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L. E. Dreer, J. S. Cheavens, J. Bambara, E. Bjelke, D. DeCarlo, M. Swanson, T. R. Elliott, C. Owsley; An Investigation of Hope and Depression Among Older Adult Patients in Low Vision Rehabilitation. Invest. Ophthalmol. Vis. Sci. 2007;48(13):1171.
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Examined associations between hope and depression among older adults in low vision rehabilitation.
We used the Center for Epidemiological Studies of Depression-Scale (CES-D) as the main outcome measure. Predictor measures included demographic variables (gender, age, level of education), logMAR scores in the better eye, and an empirically-validated Hope Scale which measures one’s perception of themselves as being capable of generating workable routes to desired goals given potential impediments (pathways scale) and a motivational component which evaluates the perceived capacity to initiate and sustain movement along various pathways toward desired goals (agency). Multiple regression was conducted to predict depression scores with demographic variables, visual acuity (logMAR scores, better eye), "pathways thinking" (reflects the perceived ability to produce successful avenues to desired goals), and "agency thinking" (i.e., involves thoughts about one’s ability to initiate and sustain movement along pathways toward desired goals) as the predictor variables.
Ninety-four persons (age range 65-98, M = 78); 34 men and 60 women who entered a university-based low vision rehabilitation clinic completed measure following their initial clinical evaluation. Eighty-eight of the participants were Caucasian, 6 were African-American. Univariate correlations found that demographic variables and better eye logMAR scores were unrelated to depression and thus were not included in the final regression model. Perceived lack of an ability to produce successful avenues toward desired goals (pathways) accounted for 13% of the variance in depression. An additional 15% of the variance, over and above pathways scores, was related to an inability to initiate and sustain movement along various pathways toward desired goals (agency).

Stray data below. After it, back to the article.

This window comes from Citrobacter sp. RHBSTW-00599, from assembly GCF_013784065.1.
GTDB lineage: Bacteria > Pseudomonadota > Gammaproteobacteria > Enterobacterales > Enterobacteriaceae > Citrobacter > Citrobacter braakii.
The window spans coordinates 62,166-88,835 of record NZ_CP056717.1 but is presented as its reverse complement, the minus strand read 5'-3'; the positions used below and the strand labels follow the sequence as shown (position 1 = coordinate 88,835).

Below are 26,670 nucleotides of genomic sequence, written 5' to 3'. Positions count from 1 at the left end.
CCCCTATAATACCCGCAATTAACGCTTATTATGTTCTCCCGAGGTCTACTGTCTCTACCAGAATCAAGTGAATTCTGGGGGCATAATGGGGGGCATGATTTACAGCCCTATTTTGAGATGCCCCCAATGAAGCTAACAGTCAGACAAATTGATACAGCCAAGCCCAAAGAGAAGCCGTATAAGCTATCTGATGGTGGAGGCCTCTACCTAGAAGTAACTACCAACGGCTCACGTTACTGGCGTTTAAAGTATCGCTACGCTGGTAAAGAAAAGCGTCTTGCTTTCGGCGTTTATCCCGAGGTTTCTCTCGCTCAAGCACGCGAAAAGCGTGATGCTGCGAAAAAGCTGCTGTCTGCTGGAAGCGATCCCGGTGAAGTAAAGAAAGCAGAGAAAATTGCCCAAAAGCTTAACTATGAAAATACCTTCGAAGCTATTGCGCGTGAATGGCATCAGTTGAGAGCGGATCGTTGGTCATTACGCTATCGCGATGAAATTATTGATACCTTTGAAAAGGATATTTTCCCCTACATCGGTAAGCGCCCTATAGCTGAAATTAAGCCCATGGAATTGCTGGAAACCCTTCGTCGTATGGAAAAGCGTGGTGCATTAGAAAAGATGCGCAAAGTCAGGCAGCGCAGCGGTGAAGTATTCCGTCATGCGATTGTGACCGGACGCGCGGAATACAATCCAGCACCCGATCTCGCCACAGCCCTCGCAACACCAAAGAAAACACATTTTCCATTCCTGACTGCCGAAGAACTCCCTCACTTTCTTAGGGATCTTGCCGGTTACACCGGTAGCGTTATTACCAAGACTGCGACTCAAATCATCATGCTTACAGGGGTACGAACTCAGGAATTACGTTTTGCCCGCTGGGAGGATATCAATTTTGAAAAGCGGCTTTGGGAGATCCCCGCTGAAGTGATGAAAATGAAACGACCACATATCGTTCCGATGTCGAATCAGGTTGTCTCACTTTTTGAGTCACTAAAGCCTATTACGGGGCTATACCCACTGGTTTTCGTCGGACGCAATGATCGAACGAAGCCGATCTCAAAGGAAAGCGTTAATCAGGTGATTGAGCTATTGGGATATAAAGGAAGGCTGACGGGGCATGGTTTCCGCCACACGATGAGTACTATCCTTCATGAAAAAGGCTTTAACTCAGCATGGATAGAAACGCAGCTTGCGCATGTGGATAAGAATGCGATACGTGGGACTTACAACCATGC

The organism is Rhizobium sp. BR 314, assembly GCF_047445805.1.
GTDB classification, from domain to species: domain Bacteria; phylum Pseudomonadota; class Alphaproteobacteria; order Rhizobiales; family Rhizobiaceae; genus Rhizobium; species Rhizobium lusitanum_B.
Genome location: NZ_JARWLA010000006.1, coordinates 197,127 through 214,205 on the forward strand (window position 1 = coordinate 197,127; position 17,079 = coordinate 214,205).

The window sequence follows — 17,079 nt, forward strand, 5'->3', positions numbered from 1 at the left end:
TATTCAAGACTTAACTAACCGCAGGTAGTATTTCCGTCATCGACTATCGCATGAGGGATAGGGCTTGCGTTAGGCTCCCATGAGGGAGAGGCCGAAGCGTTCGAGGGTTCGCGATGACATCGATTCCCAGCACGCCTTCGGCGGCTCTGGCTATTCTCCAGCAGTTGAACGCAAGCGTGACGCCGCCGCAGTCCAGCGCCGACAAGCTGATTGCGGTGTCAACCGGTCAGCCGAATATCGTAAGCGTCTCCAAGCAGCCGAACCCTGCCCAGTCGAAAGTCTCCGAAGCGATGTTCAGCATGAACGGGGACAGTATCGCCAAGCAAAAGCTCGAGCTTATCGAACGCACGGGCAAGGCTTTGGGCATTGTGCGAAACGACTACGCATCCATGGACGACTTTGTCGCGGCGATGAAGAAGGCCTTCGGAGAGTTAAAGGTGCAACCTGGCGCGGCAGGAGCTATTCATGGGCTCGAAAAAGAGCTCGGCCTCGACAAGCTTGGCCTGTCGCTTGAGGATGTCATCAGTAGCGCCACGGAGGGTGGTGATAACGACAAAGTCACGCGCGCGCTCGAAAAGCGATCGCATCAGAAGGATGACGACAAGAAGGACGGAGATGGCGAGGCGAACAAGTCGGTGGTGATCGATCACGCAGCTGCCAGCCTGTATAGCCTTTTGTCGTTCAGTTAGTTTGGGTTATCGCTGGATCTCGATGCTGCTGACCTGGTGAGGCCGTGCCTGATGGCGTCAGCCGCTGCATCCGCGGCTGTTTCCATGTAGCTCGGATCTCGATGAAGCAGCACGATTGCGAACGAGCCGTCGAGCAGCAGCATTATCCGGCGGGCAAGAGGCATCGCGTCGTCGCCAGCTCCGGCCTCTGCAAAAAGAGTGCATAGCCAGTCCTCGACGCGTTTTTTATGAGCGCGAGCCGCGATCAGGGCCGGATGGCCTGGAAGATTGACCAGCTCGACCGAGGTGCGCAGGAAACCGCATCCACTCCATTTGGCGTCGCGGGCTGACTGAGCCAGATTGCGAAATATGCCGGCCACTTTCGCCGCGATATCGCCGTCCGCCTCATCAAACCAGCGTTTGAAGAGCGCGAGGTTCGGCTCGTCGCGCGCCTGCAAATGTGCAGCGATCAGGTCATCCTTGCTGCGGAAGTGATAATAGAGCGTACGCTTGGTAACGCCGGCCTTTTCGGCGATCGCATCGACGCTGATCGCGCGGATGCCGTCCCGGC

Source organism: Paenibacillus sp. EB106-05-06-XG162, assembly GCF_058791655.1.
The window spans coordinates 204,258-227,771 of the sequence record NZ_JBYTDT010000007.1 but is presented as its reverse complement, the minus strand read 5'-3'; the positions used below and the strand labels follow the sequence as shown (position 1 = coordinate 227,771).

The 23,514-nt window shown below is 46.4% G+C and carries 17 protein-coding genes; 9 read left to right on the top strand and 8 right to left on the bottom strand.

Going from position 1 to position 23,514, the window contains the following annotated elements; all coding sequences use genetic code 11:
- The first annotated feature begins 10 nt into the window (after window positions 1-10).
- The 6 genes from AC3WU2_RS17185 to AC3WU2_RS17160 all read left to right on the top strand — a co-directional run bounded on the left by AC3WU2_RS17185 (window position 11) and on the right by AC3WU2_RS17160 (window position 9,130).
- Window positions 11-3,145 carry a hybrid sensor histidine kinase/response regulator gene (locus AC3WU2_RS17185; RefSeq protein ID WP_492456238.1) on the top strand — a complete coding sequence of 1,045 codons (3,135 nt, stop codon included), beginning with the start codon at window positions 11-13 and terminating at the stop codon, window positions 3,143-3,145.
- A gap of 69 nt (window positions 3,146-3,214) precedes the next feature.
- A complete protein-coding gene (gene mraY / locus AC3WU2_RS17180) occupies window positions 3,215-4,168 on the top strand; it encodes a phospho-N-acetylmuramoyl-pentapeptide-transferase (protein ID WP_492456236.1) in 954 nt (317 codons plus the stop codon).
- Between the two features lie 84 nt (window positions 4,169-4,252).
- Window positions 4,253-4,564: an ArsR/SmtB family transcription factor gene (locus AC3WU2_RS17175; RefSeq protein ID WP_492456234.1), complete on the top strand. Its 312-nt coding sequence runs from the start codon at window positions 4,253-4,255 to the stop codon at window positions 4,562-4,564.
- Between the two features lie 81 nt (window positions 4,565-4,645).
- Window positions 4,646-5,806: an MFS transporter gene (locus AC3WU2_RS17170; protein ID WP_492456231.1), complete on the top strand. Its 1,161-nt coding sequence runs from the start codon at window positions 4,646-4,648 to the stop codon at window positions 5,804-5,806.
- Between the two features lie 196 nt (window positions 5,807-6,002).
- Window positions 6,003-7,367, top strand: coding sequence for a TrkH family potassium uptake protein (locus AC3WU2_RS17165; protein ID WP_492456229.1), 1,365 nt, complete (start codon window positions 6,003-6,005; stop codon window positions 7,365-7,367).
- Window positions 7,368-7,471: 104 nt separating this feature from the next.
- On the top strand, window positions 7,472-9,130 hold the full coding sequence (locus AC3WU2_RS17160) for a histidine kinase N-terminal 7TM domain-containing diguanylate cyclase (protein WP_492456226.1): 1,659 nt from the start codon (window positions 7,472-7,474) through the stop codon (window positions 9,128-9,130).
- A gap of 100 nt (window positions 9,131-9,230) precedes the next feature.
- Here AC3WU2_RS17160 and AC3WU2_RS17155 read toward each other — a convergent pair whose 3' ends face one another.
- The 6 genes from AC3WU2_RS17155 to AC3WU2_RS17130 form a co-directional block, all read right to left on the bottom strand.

Components of hopeful thinking are important in the prediction of depression among patients seen in a low vision rehabilitation clinic. Implications will be discussed for fostering these key aspects of hope theory into brief interventions that may help patients overcome obstacles in low vision rehabilitation and find more adaptive ways to the goals that they have set for themselves or that they are faced with in daily living due to changes in vision.
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